The community site offers this guide in CHM format as an alternative to the PDF format. It also offers QuickStarts that are associated with the implementation patterns in this guide. The implementation patterns contain source code, which is packaged in the form of executable QuickStarts.

Note   QuickStarts are not standalone deliverables from patterns & practices and should not be treated as such. QuickStarts are provided strictly for the purpose of illustration. They do not necessarily represent best practice guidance. QuickStarts have not undergone the same level of performance and security testing as other code-based deliverables from patterns & practices and should not be reused in the same way application blocks used.

Future Plans

Because the patterns in this guide are organized according to architecture, design, and implementation, it is not unreasonable for the implementation patterns to be rewritten in the future to use Windows Communication Foundation (WCF) in addition to WSE. There are not immediate plans to do this, but the patterns & practices team is considering it. If you would find this beneficial, please contact devfdback@microsoft.com with your requirements.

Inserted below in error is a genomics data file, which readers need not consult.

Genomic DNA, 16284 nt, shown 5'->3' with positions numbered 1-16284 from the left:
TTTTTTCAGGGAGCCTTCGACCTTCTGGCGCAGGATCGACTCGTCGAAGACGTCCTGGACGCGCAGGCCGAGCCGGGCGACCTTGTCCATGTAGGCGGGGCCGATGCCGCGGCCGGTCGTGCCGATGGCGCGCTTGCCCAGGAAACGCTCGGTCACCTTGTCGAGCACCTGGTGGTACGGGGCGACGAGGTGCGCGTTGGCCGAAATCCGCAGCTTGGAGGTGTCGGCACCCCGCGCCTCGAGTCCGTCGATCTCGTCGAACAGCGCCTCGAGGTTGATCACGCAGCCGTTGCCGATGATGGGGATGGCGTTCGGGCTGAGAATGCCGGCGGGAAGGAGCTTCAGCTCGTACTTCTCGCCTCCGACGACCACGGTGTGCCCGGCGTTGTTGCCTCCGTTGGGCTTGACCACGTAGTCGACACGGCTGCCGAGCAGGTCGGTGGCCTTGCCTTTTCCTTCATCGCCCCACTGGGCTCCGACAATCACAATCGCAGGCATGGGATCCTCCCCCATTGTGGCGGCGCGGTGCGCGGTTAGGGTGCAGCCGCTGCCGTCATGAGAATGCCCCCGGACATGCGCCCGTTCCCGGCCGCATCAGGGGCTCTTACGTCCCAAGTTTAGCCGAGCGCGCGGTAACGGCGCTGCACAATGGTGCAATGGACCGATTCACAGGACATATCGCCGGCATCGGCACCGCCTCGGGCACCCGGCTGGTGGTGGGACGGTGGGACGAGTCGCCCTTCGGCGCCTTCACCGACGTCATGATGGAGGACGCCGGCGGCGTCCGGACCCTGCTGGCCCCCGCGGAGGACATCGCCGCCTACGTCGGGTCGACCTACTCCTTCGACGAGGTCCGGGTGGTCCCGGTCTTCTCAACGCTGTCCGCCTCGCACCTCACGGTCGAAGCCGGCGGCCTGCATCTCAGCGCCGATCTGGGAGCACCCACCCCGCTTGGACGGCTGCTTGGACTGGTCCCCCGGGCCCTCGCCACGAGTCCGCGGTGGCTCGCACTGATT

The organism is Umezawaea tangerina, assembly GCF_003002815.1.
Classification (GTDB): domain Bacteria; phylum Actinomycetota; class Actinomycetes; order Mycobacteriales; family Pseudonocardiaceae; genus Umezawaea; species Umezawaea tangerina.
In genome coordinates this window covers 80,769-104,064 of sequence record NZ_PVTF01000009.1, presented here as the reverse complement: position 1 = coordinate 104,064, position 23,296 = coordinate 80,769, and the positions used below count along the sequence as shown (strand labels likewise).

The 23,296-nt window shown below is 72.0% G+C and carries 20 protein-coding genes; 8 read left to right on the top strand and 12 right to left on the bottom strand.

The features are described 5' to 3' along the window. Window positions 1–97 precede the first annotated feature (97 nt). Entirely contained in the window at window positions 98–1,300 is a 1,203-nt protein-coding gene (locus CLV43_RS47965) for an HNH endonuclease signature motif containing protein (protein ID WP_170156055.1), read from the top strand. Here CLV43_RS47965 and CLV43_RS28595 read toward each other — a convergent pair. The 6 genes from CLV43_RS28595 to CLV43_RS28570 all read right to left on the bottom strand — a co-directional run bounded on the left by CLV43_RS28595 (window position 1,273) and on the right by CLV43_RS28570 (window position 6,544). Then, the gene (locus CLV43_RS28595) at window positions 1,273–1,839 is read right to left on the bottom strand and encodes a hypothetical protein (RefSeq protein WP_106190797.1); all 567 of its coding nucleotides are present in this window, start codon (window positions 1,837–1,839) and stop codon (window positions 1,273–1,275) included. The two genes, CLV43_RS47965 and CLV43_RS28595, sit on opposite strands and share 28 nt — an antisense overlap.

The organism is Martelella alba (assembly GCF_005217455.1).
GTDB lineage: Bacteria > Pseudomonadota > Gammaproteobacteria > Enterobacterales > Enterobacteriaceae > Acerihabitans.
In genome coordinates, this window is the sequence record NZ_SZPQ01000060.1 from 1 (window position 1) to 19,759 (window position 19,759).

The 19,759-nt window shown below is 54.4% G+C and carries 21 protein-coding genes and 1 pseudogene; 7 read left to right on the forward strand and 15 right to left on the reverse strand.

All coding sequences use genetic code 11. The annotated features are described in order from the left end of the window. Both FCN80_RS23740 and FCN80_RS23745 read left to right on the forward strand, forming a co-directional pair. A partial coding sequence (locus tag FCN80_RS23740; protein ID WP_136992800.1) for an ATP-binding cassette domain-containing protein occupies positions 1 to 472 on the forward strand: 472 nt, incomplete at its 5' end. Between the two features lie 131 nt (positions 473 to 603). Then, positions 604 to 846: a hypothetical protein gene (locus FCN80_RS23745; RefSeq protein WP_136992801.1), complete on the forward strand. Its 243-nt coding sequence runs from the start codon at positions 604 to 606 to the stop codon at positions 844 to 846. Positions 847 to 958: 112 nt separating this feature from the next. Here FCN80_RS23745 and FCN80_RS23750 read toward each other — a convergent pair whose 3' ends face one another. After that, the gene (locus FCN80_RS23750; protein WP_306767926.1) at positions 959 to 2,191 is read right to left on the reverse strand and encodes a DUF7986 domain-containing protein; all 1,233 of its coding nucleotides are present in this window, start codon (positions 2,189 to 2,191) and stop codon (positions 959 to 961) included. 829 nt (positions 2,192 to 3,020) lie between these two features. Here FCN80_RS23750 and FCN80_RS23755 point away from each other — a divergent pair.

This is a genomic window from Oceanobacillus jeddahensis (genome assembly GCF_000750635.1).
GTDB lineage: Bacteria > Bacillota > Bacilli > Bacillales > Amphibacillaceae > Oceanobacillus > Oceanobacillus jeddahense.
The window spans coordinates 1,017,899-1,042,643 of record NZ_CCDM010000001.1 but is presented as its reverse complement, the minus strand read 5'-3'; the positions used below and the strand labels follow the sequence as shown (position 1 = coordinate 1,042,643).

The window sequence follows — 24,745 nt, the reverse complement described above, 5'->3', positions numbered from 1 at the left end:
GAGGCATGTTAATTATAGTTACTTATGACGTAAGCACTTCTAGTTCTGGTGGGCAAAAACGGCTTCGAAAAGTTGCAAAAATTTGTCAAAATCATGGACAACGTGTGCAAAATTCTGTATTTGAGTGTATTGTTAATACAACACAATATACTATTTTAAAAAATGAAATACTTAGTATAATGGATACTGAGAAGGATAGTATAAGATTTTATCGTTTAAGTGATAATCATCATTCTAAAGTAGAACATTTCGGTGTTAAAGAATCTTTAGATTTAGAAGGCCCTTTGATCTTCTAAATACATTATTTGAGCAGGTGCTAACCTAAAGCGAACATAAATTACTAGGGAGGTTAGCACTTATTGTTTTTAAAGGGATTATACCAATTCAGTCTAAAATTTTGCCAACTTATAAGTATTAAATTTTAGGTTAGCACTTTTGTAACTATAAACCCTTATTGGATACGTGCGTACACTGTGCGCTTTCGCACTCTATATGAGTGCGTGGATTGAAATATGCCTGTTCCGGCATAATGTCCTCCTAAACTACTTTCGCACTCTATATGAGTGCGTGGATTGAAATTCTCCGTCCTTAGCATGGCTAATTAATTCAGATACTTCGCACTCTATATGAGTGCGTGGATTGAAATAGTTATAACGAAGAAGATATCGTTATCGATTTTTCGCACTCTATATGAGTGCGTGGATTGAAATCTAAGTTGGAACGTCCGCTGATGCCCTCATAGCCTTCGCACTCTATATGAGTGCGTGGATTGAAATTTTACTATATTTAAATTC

Web service security is a vast, complex topic, and this guide does not claim to provide 100% coverage of the subject. A wiki about Web service security patterns has been created for individuals who want to post new patterns or ideas for patterns that relate to Web service security.

An extension of this guide is in progress. It includes an implementation pattern and a QuickStart for a Security Token Service (STS) that issues XML Tokens based on the SAML v1.1 token format. To learn more about this project, go to the project's community workspace.

Feedback and Support